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ice

[ahys] /aɪs/
noun
1.
the solid form of water, produced by freezing; frozen water.
2.
the frozen surface of a body of water.
3.
any substance resembling frozen water:
camphor ice.
4.
a frozen dessert made of sweetened water and fruit juice.
5.
British, ice cream.
6.
icing, as on a cake.
7.
reserve; formality:
The ice of his manner betrayed his dislike of the new ambassador.
8.
Slang.
  1. a diamond or diamonds.
  2. protection money paid to the police by the operator of an illicit business.
  3. a fee that a ticket broker pays to a theater manager in order to receive a favorable allotment of tickets.
verb (used with object), iced, icing.
9.
to cover with ice.
10.
to change into ice; freeze.
11.
to cool with ice, as a drink.
12.
to cover (cake, sweet rolls, etc.) with icing; frost.
13.
to refrigerate with ice, as air.
14.
to make cold, as if with ice.
15.
to preserve by placing on ice.
16.
Ice Hockey. (especially in Canada) to put (a team) into formal play.
17.
Slang.
  1. to settle or seal; make sure of, as by signing a contract:
    We'll ice the deal tomorrow.
  2. to make (a business arrangement) more attractive by adding features or benefits:
    The star pitcher wouldn't sign his new contract until the team iced it with a big bonus.
  3. to kill, especially to murder:
    The mobsters threatened to ice him if he went to the police.
18.
Sports Slang. to establish a winning score or insurmountable lead in or otherwise assure victory in (a game or contest):
Her second goal iced the game.
verb (used without object), iced, icing.
19.
to change to ice; freeze:
The sherbet is icing in the refrigerator.
20.
to be coated with ice (often followed by up):
The windshield has iced up.
adjective
21.
of or made of ice:
ice shavings; an ice sculpture.
22.
for holding ice and food or drink to be chilled:
an ice bucket; an ice chest.
23.
on or done on the ice:
ice yachting.
Idioms
24.
break the ice,
  1. to succeed initially; make a beginning.
  2. to overcome reserve, awkwardness, or formality within a group, as in introducing persons:
    The chairman broke the ice with his warm and very amusing remarks.
25.
cut no ice, Informal. to have no influence or importance; fail to impress:
Her father's position cuts no ice with me.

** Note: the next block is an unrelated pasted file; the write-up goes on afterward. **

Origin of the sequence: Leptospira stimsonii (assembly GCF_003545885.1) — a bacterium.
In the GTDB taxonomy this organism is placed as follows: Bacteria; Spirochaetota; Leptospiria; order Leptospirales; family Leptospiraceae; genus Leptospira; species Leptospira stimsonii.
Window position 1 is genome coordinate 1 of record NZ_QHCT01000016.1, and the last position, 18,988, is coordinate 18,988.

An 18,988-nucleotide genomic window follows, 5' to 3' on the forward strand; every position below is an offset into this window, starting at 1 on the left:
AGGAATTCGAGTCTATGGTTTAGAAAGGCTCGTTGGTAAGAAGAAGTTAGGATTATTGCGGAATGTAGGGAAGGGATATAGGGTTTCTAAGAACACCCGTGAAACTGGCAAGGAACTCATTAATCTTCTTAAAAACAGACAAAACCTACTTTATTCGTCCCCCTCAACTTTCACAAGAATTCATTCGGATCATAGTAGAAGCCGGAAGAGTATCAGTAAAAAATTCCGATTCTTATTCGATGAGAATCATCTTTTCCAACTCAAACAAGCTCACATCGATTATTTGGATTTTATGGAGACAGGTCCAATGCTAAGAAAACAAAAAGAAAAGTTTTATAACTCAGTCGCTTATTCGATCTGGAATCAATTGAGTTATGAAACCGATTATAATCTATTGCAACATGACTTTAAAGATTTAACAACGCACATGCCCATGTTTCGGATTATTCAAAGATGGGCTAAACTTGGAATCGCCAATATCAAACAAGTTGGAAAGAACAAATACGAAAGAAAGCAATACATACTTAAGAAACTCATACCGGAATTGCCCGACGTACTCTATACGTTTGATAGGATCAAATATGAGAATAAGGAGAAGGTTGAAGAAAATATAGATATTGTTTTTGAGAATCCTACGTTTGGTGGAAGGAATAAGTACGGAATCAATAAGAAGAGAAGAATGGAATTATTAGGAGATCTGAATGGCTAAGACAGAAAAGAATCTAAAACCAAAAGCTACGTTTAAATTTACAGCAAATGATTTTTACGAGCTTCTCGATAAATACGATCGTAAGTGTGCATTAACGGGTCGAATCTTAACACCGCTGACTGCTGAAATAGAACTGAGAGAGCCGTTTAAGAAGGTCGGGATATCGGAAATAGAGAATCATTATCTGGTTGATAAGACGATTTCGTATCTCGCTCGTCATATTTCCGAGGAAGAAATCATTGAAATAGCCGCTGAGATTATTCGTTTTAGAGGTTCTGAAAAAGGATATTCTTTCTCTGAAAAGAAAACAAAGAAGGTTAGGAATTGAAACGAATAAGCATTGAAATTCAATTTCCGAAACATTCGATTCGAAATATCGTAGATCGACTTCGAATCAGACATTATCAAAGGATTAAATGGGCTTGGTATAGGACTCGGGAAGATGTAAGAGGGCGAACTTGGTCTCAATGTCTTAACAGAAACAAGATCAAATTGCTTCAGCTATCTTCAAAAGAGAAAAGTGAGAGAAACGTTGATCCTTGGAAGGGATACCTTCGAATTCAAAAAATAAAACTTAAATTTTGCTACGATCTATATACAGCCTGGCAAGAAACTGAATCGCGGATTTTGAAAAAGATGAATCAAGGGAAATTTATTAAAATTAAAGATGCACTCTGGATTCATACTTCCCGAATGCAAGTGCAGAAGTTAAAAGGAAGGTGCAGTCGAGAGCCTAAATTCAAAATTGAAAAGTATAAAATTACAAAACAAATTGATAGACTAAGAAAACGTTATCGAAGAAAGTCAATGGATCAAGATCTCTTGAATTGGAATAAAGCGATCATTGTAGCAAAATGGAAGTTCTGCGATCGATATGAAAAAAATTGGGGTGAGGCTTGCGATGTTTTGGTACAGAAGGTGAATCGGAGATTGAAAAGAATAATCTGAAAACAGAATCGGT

26.
ice it, Slang. stop it; that's enough:
You've been complaining all day, so ice it.
27.
ice the puck, Ice Hockey. to hit the puck to the far end of the rink, especially from the defensive area across the offensive area.
28.
on ice, Informal.
  1. with a good chance of success or realization:
    Now that the contract is on ice we can begin operating again.
  2. out of activity, as in confinement or imprisonment.
  3. in a state of abeyance or readiness:
    Let's put that topic on ice for the moment.
29.
on thin ice, in a precarious or delicate situation:
You may pass the course, but you're on thin ice right now.
Also, skating on thin ice.
Origin
900
before 900; 1905-10 for def 8a; Middle English, Old English īs; cognate with German Eis, Old Norse īss
Related forms
iceless, adjective
icelike, adjective
reice, verb, reiced, reicing.
unice, verb (used with object), uniced, unicing.
Dictionary.com Unabridged
Based on the Random House Dictionary, © Random House, Inc. 2014.
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British Dictionary definitions for re iced

ice

/aɪs/
noun
1.
water in the solid state, formed by freezing liquid water related adjective glacial
2.
a portion of ice cream
3.
(slang) a diamond or diamonds
4.
the field of play in ice hockey
5.
(slang) a concentrated and highly potent form of methamphetamine with dangerous side effects
6.
break the ice
  1. to relieve shyness, etc, esp between strangers
  2. to be the first of a group to do something
7.
(informal) cut no ice, to fail to make an impression
8.
on ice, in abeyance; pending
9.
on thin ice, unsafe or unsafely; vulnerable or vulnerably
10.
(NZ, informal) the Ice, Antarctica
verb
11.
often foll by up, over, etc. to form or cause to form ice; freeze
12.
(transitive) to mix with ice or chill (a drink, etc)
13.
(transitive) to cover (a cake, etc) with icing